RWH systems provide significant environmental benefits through reducing mains water demand and reducing storm water run-off. Also, control of storm-water run-off is now increasingly a Planning issue which rainwater harvesting systems can play an important part in addressing.
The technology and principles of rainwater harvesting have been around since pre-Roman times, however the modern systems date back to Germany in the mid 1980’s, and have been in use in the UK for more than 20 years.
Having been in-use for more than 40-years, and now backed by British and European Standards, RWH technology is both simple, and very reliable.
The maintenance regime on RWH systems is very straightforward, and on domestic systems can be undertaken by the homeowner, if wished. Otherwise, the UKRMA website lists various RWH maintenance specialists, and also links through the national network of "Watersafe Plumbers", most of whom can provide a local service.
The water harvested is suitable for all non-potable purposes from watering the garden (rainwater is, unsurprisingly, particularly beneficial to plants), washing the car, flushing the toilet and running the washing machine.
This depends on the size of your collection area (usually the roof of the building) and the amount of rainfall in your area. Typically, domestic systems will reduce mains-water consumption by up to 50%, rising to more than 80% in commercial applications
Apart from "irrigation-only" applications, RWH systems are designed to maintain continuity of supply at all times to non-potable services such as toilet-flushing and clothes washing machines. During long dry spells, when there is insufficient water in the storage tank, the system automatically draws water from the mains again, so that from the point of view of the user no difference is apparent and all services continue to operate. When mains-water top-up occurs, only a limited amount of mains-water is introduced into the tank, so that the vast majority of its capacity remains available to harvest the next rainfall.
A well designed system with a good match between supply and demand will only need topping up when it has not rained for some time. Severn Trent monitored a domestic system and found that the tank only occasionally needed to be topped-up from the mains. Most of the time the tank was around 50% full (i.e. an ideal balance between having plenty of water to use, and plenty of space to accommodate the next rainfall).
The tanks have filters that remove all debris and particles from the water, so that it remains clear, when visible in toilet bowls for example.
Harvested rainwater is non-potable, and it is generally uneconomical to bring it up to a potable standard. If essential to do so, in an off-grid application for example, additional UV filtration can be added to bring up to potable standard, but its use as such would be subject to national "Private Water Supply" Regulations and regular inspections by the Local Authority.
Full RWH systems are best installed whilst buildings are under-construction or being refurbished, particularly in homes where pipework is generally inaccessible. This is less of a constraint in many commercial buildings, however, where pipework is very often accessible in service ducts. Systems providing water for external use only, such as irrigation, are also relatively straightforward to retrofit.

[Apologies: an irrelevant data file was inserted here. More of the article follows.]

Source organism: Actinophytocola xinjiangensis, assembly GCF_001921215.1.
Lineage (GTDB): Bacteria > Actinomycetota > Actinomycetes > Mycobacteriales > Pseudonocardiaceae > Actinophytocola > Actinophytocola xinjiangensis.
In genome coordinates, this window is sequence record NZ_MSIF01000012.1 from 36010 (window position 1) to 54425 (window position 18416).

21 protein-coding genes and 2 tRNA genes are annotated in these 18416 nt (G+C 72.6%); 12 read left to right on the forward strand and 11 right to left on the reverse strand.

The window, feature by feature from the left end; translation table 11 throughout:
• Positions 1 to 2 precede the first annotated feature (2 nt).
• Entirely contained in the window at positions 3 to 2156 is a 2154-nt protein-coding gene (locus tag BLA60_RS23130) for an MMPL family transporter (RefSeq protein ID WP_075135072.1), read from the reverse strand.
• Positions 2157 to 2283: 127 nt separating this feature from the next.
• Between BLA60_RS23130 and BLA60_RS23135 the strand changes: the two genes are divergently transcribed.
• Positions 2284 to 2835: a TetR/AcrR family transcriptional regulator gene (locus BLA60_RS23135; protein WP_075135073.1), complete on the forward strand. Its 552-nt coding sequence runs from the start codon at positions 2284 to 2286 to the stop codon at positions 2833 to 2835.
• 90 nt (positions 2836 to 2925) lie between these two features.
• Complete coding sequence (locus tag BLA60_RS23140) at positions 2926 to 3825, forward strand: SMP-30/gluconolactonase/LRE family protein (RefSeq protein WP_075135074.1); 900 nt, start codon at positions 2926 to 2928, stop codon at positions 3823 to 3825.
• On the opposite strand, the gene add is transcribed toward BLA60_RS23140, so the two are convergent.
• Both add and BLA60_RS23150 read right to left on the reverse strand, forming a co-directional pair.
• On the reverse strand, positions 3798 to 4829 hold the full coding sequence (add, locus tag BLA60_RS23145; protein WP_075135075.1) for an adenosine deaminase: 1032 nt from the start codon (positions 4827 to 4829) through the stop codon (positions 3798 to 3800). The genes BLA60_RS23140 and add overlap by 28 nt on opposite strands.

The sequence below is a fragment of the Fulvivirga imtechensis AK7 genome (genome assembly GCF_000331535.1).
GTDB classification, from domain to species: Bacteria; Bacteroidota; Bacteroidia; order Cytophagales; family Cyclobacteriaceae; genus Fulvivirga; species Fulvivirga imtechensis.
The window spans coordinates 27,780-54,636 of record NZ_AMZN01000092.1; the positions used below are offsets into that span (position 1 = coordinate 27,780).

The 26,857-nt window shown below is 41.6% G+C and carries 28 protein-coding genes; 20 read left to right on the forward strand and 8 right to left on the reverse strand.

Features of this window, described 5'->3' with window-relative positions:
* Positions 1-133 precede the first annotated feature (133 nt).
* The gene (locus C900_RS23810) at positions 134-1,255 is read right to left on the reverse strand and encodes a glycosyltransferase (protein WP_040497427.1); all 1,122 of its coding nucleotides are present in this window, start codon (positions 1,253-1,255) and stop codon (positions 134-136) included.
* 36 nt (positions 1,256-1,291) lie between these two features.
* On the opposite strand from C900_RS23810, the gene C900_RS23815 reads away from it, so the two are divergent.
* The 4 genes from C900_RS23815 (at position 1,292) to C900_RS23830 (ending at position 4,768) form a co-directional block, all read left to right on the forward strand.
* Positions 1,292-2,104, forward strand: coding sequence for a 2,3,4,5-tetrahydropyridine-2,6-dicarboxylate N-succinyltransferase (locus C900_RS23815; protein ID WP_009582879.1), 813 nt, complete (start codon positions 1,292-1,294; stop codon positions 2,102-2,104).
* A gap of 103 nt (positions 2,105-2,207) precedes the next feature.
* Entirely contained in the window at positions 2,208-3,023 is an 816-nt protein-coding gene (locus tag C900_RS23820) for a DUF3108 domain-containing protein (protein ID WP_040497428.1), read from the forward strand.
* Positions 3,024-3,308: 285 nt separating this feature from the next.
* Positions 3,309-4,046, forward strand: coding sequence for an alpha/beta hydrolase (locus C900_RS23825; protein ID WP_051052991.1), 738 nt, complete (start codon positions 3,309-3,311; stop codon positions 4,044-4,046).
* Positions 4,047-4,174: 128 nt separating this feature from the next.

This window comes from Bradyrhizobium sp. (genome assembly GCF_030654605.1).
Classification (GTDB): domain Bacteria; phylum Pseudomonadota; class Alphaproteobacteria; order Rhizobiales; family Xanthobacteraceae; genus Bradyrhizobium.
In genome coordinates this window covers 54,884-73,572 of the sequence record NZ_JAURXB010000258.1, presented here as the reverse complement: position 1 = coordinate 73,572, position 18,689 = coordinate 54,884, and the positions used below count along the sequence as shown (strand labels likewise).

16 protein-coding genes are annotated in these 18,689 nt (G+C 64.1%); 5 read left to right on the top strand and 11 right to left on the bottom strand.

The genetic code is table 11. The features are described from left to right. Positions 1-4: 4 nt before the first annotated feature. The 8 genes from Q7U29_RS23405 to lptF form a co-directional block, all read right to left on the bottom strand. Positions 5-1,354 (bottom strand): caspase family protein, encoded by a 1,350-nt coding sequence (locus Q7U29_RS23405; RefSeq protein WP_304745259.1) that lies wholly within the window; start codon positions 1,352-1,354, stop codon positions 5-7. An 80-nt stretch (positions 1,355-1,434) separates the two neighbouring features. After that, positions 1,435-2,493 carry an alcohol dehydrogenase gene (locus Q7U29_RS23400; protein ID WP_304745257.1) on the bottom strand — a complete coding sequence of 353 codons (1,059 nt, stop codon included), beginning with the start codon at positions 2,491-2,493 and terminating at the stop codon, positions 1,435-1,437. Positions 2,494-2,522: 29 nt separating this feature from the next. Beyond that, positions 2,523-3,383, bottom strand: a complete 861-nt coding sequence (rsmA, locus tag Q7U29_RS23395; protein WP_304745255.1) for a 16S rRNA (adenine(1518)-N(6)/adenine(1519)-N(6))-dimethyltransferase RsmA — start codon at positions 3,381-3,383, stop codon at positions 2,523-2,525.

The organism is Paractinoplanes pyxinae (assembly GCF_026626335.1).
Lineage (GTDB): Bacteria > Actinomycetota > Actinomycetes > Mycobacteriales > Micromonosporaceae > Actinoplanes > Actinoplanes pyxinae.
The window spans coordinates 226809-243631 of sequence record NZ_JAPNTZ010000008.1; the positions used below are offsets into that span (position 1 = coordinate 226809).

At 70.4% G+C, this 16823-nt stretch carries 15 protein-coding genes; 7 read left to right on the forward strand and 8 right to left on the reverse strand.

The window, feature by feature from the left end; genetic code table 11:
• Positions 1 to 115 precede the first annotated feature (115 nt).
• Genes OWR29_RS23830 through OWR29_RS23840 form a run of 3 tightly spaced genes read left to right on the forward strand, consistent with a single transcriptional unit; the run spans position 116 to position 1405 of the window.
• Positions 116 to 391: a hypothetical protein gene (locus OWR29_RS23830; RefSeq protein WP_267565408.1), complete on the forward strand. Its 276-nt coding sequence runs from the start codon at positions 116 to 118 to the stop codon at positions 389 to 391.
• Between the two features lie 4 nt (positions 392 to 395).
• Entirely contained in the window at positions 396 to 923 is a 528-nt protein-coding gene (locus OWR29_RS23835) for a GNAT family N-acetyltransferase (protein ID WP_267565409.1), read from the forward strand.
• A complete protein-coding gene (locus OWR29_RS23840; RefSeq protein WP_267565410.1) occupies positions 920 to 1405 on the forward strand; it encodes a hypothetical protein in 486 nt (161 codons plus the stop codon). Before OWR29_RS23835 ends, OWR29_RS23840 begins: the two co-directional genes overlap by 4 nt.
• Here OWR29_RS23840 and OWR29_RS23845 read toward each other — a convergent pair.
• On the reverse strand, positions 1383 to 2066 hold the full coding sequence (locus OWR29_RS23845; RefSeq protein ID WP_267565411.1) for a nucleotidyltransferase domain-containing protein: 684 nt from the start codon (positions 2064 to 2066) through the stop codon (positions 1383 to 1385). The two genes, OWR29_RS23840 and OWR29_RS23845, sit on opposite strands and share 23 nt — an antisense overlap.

There are no recorded cases in the UK of Legionella or other contagions arising from a RWH installation; independent studies have shown the possibility of contagion to be very unlikely. It is recommended that the tanks used to store harvested rainwater are installed underground as they are large, and not particularly sightly. This means that the water is stored in cool and dark conditions which are not conducive to the cultivation of Legionella. Where the harvested rainwater is to be stored above ground, on small-scale irrigation-only systems for example, protection from direct sunlight is recommended.
The buried components such as the water storage tank, should last indefinitely; components such as the control system, pump and filter have an extremely long working life (typically 10 to 20 years), and are easy to replace should the need arise.
Around £2000 up to £3000 for a good quality domestic system, depending on its size, and a further c£2000 to install. Industrial systems will cost more, but deliver commensurate savings because of increased capacity. It is Government policy to keep the cost of mains-water very low (by European standards) which translates into a "payback" period usually in excess of 5-years, being dependent on local rainfall, local water tariffs and collection area. . Should future water-scarcity change future water-pricing policy, then a shorter payback period would result.
It typically takes 1.5- 2.0 kWh to pump 1 cubic meter of water (1000 litres). For a typical house using rainwater for WCs, washing machine and the garden, this translates into pumping costs are between 5-10p per week.
The benefits of a green roof relate to CO2 emissions, rather than being water-related; moreover, given predictions of future summer drought risks, green roofs would potentially need to be watered and thus add to pressures on summer supplies. Green roofs also substantially reduce the amount of water that can be collected, thus reducing their efficiency as a source of harvested rainwater; they also discolour the water being collected making it aesthetically unacceptable for in-house non-potable uses. Sedum roofs also reduce the amount of water than can be collected (but not the extent of green roofs), and also discolour the water being harvested.